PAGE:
Did you know there are an estimated 3.8 million Filipino Americans in the United States? In the coming decades, census experts anticipate this number to surpass well over 4 million. With increased awareness of Filipino people and culture especially in states like California, Hawaii, Texas, and New York where many of immigrated we expert increasing consumer demand for this culture’s cuisine.

Some of the most popular menus for a Filipino restaurant include Adobo, Sinigang, and Kare-Kare. But fusion concepts that combine traditional Filipino food with tacos can be popular in the United States as well. If you’re looking to improve the profitability of your restaurants menu, be sure to download our recipe cost analysis tool here.

One can easily see and taste the country’s various delicacies in its capital Manila, though it would be wise to visit the other islands and regions to fully grasp that distinct Filipino cuisine taste and style. If you’re planning to open a Filipino restaurant, be sure to take notes from this article for an abundance of ideas.

Filipino Restaurant Name Ideas

Planning to start a Filipino restaurant? Here are some of the best restaurant names ideas we could come up with in this group.

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  • Thousand Islands
  • Island Recipes
  • Tropic Flavors
  • Fiesta Dishes
  • Seafood Isle
  • Fresh Picks
  • Tasteful Sense
  • Global Cuisine
  • Pinoy Select
  • Street Picks
  • Humble Beginnings
  • Nightcap
  • Jolly Jeep
  • Eat Out Now
  • Island Punch
  • Tropical Shack
  • Home-Cooked Diet
  • Simple Dining
  • Freedom Table
  • Countryside Flavors
  • After the Movie
  • Masterpiece
  • Rice Above
  • Dish Plate
  • Filipino Sandwich Co.
  • Taste of the Philippines
  • Filipino Eat Company

Pinoy Restaurant Name Ideas

If you want a more local sounding restaurant name, here are some Pinoy-themed restaurant name suggestions. If you’re not familiar with the names, you can always use Google Translate to learn their meanings. These will appeal to Filipino immigrants.

  • Pedro’s Choices
  • Kain Tayo
  • Juan For All
  • Lutong Bahay
  • Binagoongang Lutuin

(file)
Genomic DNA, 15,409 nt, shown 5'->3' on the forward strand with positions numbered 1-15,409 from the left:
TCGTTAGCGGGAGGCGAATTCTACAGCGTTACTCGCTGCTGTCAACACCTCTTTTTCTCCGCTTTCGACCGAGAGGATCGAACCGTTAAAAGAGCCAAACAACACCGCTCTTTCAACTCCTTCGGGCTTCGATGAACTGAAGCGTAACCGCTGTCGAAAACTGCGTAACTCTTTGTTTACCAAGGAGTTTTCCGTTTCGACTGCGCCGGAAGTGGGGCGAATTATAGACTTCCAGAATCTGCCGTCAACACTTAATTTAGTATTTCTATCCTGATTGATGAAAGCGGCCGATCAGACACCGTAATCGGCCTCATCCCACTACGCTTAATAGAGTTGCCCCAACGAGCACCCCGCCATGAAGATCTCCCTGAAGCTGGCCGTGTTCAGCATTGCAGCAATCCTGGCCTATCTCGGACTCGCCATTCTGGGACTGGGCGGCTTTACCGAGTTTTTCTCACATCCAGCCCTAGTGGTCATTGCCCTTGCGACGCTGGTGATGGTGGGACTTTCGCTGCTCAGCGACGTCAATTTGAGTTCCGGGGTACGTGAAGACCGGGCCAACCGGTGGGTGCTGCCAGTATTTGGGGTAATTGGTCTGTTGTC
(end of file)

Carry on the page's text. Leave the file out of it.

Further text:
• Pagkain For Every All
  • Sarsa
  • Piyestang Bayan
  • Lutuan
  • Almusal Atbp.
  • Hapag Kainan
  • Pinggan
  • Putahe
  • Kainan sa Gulod
  • Paborito
  • Tambayan
  • Manamnaman
  • Mirindal
  • Handaan
  • Lasap
  • Teleserye
  • Kusinero
  • Inang’s Diner
  • Karinderya

Funny Filipino Restaurant Name Ideas

Filipinos are fun-loving people. Whatever problem faces them, they typically just laugh or smile at it. They also make fun of things around them. Here are some examples of funny Filipino restaurant names you can explore.

  • Let’s Go Sago!
  • Wait A Minute, Kapeng Mainit!
  • Please Rice!
  • Busog Lusog
  • Stress Eating
  • Ulam Na This!
  • Budgetarian
  • Buko Club
  • MATH (Meryenda, Almusal, Tanghalian, Hapunan)
  • One In A Melon
  • Juice Colored
  • Lutong Petmalu
  • Luto ni Lodi
  • Adobo Putoshop
  • Bread Pit
  • Lord of the Wings
  • Starbuko
  • SpotiFries
  • Fish Be With You
  • Pusit to the Limit
  • Eat O’Clock
  • Hipon Coming Back
  • Chicha Hut
  • Meating Place

Some on this list, you may recognize, some you not. Here’s a list of popular restaurants in the Philippines. Most of these can be seen not just in the capital, Manila, but all over the country.

  • Aristocrat
  • Mang Inasal
  • Chowking
  • Jollibee
  • Pancake House
  • Barrio Fiesta
  • Conti’s
  • Gerry’s Grill
  • Dencio’s
  • Ineng’s
  • Manam
  • Max’s Restaurant
  • Nathaniel’s
  • Kuya J’s Restaurant
  • Reyes Barbecue
  • Mesa
  • Razon’s of Guagua
  • RACKS
  • Bacolod Chicken Inasal
  • Mom & Tina’s
  • Lydia’s Lechon
  • Banana Leaf
  • Tapa King
  • Congo Grille
  • Mila’s Lechon

Popular Menus at Filipino Restaurants

Filipino cuisine is beginning to make its mark on the global food scene. Let’s explore some of the Philippines’ native cuisine to get ideas for winning menu concepts.

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  • Adobo. Considered the country’s national dish. It is said to have come from the Spaniards when they colonized the country. The dish comes from the word, Adouber, meaning to dress meat in spices or vinegar. You can use pork, chicken, seafood, or even vegetables as the main ingredient. Any of these are sauteed in vinegar, garlic, spices, or soy sauce to identify it as such. It’s a popular dish in whatever region you go to.